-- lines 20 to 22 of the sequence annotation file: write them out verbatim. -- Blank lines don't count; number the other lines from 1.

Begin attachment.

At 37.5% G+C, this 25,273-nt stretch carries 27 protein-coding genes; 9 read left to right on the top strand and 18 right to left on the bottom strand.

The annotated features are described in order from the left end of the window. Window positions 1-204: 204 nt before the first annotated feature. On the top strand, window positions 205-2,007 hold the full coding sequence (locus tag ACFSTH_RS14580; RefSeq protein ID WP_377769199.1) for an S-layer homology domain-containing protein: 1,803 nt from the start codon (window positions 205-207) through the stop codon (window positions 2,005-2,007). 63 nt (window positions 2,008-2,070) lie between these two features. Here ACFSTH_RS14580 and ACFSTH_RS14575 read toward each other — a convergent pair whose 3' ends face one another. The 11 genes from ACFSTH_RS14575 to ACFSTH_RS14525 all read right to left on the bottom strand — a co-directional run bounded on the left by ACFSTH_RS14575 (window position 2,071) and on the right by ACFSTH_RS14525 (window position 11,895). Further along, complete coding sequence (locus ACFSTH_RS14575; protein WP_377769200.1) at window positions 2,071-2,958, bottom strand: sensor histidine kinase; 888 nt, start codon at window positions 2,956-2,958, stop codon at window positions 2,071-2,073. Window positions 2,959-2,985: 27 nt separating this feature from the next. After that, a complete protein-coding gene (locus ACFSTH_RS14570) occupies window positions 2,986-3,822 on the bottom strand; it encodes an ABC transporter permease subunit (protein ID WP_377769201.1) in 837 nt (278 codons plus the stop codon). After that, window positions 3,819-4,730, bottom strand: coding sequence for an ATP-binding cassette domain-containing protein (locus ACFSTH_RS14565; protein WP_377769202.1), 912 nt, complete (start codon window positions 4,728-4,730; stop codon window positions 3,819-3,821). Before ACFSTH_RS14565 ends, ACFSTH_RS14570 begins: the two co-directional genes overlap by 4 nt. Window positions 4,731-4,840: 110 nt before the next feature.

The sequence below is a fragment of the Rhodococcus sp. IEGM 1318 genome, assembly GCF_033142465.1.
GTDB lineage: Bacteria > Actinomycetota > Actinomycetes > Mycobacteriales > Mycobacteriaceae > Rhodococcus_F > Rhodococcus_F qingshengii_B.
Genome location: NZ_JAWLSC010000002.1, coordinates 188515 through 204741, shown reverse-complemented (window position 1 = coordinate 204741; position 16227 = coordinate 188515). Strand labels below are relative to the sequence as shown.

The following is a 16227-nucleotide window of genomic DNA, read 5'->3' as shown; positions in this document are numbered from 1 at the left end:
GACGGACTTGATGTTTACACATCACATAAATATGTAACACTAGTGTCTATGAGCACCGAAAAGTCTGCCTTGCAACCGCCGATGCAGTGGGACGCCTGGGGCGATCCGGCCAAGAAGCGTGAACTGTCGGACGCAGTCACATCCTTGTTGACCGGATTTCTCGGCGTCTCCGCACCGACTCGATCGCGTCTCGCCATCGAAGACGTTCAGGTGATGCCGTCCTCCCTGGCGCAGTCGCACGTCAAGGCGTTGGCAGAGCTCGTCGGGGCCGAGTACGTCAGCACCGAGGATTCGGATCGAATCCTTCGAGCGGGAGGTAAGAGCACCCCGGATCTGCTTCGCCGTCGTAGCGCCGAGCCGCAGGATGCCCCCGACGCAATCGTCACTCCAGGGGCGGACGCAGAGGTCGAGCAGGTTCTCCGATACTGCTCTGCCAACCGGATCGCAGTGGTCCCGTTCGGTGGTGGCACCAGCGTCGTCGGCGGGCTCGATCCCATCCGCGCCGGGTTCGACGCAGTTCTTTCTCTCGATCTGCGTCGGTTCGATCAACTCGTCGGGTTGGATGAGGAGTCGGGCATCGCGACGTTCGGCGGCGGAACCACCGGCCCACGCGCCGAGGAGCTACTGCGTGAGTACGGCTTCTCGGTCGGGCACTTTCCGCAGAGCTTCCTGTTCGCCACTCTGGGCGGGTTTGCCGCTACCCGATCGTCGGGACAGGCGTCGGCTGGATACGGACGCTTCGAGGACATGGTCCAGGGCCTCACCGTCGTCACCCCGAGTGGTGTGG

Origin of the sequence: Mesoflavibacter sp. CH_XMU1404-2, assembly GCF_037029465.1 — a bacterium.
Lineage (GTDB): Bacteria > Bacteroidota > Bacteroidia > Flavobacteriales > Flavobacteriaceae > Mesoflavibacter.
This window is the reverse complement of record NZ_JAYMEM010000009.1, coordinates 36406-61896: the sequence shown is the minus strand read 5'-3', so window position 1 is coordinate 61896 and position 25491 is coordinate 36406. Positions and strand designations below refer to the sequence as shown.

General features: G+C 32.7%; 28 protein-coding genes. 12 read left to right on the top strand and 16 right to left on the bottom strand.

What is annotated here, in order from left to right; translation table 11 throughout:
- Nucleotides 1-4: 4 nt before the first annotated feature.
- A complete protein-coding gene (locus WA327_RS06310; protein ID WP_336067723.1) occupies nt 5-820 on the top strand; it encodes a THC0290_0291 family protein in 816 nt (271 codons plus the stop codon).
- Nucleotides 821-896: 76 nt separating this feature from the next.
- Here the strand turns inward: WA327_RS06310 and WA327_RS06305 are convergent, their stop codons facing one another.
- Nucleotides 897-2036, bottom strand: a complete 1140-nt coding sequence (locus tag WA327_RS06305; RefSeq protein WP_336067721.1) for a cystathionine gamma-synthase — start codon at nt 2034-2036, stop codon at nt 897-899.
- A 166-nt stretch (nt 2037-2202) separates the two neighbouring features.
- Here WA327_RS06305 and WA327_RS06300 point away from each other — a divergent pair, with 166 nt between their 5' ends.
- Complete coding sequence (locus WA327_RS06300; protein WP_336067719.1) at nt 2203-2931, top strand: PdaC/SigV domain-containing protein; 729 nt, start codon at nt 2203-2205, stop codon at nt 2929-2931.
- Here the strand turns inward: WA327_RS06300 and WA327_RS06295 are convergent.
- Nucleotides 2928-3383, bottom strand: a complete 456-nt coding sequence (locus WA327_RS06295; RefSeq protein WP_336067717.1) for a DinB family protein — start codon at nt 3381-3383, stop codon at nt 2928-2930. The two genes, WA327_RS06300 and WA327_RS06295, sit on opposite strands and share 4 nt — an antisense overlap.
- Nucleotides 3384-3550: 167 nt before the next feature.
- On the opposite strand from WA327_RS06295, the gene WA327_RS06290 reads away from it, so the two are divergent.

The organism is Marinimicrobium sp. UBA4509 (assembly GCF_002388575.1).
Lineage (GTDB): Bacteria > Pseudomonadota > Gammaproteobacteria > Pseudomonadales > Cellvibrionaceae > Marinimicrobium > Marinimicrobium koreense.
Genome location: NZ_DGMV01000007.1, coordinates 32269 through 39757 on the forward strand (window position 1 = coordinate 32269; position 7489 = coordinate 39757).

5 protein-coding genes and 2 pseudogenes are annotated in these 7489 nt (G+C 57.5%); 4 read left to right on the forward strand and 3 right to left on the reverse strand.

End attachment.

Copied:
- Complete coding sequence (locus WA327_RS06300; protein WP_336067719.1) at nt 2203-2931, top strand: PdaC/SigV domain-containing protein; 729 nt, start codon at nt 2203-2205, stop codon at nt 2929-2931.
- Here the strand turns inward: WA327_RS06300 and WA327_RS06295 are convergent.
- Nucleotides 2928-3383, bottom strand: a complete 456-nt coding sequence (locus WA327_RS06295; RefSeq protein WP_336067717.1) for a DinB family protein — start codon at nt 3381-3383, stop codon at nt 2928-2930. The two genes, WA327_RS06300 and WA327_RS06295, sit on opposite strands and share 4 nt — an antisense overlap.